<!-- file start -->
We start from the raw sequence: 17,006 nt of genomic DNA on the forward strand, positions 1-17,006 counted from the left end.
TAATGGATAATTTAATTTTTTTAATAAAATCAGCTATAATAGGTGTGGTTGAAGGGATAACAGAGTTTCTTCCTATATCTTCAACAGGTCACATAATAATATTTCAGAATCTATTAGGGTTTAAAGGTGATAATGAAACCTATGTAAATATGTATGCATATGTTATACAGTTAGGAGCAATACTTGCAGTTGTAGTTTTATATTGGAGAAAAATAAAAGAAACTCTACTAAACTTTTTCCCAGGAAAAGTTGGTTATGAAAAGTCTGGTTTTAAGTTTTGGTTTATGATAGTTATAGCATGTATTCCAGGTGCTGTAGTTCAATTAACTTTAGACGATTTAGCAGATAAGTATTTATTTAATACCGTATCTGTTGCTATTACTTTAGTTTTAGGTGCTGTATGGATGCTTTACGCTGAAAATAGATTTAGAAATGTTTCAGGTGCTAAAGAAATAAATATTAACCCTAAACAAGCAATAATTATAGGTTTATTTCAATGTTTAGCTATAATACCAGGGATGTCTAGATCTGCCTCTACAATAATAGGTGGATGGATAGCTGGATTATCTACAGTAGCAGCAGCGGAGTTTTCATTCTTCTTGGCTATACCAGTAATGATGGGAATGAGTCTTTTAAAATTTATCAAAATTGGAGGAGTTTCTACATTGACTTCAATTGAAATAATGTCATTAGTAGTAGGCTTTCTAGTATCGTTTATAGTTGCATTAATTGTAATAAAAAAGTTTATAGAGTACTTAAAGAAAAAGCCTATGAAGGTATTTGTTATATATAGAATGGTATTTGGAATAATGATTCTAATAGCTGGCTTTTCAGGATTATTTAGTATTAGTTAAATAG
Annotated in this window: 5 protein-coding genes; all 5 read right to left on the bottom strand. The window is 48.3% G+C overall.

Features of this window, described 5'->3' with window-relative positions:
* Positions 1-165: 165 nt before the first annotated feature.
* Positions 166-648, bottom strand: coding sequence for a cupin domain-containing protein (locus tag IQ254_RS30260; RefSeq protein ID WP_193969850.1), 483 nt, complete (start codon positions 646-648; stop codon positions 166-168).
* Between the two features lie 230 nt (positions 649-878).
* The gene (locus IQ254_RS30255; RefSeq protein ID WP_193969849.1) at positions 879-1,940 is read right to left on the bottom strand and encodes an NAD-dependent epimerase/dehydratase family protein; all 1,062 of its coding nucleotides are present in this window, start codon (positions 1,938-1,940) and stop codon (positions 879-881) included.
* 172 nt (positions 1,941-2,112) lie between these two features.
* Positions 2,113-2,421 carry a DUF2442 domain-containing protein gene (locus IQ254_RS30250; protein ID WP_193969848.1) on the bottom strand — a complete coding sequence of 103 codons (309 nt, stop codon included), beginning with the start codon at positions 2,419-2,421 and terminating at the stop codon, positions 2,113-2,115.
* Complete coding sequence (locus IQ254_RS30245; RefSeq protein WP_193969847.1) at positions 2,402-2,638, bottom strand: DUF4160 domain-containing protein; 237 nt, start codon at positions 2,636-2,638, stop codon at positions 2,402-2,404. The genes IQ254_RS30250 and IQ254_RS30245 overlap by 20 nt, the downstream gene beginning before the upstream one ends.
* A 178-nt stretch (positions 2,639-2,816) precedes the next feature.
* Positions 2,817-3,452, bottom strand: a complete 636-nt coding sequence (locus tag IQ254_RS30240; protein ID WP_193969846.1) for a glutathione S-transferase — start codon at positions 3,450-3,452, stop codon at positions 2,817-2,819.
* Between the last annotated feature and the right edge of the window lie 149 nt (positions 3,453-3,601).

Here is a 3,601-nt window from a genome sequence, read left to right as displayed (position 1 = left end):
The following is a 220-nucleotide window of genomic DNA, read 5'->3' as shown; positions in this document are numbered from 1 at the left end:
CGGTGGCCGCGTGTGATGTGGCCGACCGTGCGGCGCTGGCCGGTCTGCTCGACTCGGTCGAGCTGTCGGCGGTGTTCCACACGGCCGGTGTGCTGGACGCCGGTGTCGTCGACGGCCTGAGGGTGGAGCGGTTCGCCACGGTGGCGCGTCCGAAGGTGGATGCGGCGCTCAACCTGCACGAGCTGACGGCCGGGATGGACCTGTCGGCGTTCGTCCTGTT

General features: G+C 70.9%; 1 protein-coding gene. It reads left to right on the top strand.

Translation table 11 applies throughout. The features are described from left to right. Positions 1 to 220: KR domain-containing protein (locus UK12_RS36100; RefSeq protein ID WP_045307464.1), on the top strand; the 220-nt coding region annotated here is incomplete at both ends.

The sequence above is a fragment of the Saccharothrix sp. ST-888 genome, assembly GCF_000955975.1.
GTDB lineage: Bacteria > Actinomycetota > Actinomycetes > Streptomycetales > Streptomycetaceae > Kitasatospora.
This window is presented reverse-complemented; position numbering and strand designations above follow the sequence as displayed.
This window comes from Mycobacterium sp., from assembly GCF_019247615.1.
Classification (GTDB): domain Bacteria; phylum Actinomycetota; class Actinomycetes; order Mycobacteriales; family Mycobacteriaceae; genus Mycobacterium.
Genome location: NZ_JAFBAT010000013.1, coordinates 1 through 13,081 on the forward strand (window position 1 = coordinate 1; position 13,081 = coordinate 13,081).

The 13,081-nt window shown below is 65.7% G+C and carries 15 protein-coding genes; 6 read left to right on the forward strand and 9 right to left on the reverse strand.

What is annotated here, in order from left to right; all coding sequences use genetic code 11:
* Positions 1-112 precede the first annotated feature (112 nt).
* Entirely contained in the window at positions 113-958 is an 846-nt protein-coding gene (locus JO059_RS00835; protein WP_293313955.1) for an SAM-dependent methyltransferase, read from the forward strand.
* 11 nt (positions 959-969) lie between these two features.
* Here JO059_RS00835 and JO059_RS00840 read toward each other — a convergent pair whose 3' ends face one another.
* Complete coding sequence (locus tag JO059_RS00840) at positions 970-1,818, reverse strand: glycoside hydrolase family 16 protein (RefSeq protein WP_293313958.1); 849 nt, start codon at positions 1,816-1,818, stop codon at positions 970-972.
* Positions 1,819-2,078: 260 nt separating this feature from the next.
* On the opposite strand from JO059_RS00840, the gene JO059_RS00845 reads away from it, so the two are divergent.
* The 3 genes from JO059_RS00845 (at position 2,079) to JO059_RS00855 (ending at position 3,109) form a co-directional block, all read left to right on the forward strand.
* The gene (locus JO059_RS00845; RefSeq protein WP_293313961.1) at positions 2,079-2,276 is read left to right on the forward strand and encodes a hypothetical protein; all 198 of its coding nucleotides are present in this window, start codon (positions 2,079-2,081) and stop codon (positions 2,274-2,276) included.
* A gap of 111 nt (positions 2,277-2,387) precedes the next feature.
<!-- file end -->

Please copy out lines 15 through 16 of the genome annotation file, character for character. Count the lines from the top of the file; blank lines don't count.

Here is a 3,601-nt window from a genome sequence, read left to right as displayed (position 1 = left end):
The following is a 220-nucleotide window of genomic DNA, read 5'->3' as shown; positions in this document are numbered from 1 at the left end: